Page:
Edmund Dulac And The Golden Age

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Edmund Dulac was a prominent artist from the Golden Age of Illustration. Born in Toulouse in 1882, Dulac moved to England at the age of 20 where he spent most of his career. Since his first commission his career flourished and he was in tremendous demand from publishers. Dulac is best known for his enchanting illustrations of fairy tales and children’s stories, his most famous works include illustrations for The Arabian Nights, Sleeping Beauty and Stories from Hans Christen Anderson. (Davies, 2013)

Dulac moved to London because of the publishing opportunities and began work as an illustrator in the new genre of illustrated gift books. The industry of deluxe book publishing was thriving and the collection and possession of these was a sign of affluence and taste in the time between 1905 and World War I. (Rosenkrantz, 2010) He began his career just as the new technology of colour separation was making the printing of colour book plates possible. With the introduction of the Three Colour or Trichromatic process, the technical means were available to faithfully reproduce and distribute images. (Parker, 2006) Dulac was drawn towards these advances in printing technology which provided inspiration and opportunity for him and he could experience the best form of printing England had to offer. (Upson, 2012)

He had the technical means available for him and influences of the works of other illustrators at the time. For many of his early works Dulac started with a new and more accurate process which allowed him to work without the ink lines and he worked mainly in watercolor and gouache. He continued to use outlines to fit the expectations of the market rather than as a technical limitation. (Parker, 2006) His images have been described ...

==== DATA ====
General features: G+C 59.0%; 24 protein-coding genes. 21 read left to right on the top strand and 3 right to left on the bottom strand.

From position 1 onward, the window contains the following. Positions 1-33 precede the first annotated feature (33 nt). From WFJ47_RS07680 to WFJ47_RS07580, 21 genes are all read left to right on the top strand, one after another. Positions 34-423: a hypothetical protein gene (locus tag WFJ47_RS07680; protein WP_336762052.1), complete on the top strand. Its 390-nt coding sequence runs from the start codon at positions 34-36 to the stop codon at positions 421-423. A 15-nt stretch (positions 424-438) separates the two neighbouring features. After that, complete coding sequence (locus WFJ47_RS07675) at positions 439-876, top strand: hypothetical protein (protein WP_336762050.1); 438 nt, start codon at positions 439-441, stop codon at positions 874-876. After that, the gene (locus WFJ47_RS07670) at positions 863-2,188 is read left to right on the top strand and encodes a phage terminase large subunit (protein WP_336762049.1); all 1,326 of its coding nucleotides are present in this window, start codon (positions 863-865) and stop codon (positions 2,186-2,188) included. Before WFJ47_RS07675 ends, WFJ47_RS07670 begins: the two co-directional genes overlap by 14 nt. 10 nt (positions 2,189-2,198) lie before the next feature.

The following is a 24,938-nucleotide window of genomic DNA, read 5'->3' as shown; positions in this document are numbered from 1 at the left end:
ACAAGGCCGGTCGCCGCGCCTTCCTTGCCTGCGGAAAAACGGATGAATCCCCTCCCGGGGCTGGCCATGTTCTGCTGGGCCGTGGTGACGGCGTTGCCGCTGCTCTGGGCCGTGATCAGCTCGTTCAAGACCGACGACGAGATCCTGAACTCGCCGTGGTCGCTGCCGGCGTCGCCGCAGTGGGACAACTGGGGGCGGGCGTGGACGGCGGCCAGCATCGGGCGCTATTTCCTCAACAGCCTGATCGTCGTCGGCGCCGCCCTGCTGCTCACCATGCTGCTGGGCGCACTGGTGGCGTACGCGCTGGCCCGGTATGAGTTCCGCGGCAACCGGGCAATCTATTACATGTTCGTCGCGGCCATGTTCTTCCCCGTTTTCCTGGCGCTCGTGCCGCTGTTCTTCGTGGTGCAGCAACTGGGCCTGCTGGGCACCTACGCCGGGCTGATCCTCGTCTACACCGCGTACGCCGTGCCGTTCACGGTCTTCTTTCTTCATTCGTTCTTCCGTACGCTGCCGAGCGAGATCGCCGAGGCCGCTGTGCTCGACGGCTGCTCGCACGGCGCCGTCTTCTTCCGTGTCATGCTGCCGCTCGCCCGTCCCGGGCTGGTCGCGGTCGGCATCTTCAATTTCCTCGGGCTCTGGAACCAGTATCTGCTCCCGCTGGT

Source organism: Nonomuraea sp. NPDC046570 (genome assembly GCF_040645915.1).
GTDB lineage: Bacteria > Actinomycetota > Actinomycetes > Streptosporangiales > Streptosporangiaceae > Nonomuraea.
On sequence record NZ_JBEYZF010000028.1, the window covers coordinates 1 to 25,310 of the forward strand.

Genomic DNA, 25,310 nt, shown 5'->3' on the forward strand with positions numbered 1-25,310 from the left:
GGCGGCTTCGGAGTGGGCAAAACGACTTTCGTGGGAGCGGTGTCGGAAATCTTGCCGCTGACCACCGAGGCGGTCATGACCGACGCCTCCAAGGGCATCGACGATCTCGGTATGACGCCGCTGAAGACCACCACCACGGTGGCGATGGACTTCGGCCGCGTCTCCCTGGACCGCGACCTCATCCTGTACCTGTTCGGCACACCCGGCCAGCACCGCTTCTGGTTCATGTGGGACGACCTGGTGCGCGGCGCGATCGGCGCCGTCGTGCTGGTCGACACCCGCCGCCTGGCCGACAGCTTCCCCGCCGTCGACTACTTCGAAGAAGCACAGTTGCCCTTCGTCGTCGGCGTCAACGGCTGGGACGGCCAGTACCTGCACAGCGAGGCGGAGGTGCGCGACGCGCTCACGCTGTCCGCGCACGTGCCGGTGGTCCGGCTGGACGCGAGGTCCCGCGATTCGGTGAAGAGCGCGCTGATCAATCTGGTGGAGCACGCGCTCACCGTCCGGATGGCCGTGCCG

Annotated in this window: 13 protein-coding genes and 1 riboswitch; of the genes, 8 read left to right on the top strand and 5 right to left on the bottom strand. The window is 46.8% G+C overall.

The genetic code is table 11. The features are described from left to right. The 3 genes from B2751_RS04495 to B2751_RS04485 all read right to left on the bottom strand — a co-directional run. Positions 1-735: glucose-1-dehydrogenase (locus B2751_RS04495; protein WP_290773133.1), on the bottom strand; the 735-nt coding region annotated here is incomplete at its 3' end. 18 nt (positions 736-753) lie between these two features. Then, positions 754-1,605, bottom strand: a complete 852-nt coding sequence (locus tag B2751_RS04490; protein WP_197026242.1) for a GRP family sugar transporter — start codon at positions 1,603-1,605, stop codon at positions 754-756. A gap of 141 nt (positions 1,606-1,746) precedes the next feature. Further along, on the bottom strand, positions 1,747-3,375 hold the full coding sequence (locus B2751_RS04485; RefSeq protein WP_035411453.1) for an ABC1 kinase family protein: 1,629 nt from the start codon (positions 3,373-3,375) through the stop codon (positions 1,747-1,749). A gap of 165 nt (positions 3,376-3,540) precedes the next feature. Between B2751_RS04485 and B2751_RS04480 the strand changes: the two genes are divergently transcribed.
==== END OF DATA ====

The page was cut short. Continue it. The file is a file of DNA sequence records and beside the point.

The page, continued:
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...nt on to produce theatrical posters, costume and set designs, portraits, bookplates, medals and chocolate boxes, the type of work which dominated the last 20 years of his life.

Dulac illustrated some of the greatest and most well-known stories, from “Jane Eyre” to “The Tempest” and his worked ranged from posters, books and magazines to postage stamps and banknotes. The significance of his work is evident as his part in the Golden Age of Illustration, an influence which resonates today in film, design and modern storytelling. (Upson, 2012) He is an example of an Illustrator working within a constantly evolving industry, who remained recognizable in his varying styles and areas of work. Dulac was described by Richard Dorment as "the last truly romantic artist, whose gorgeously decorative style encompassed both orientalism and the Rococo revival" (Telegraph, 2007)
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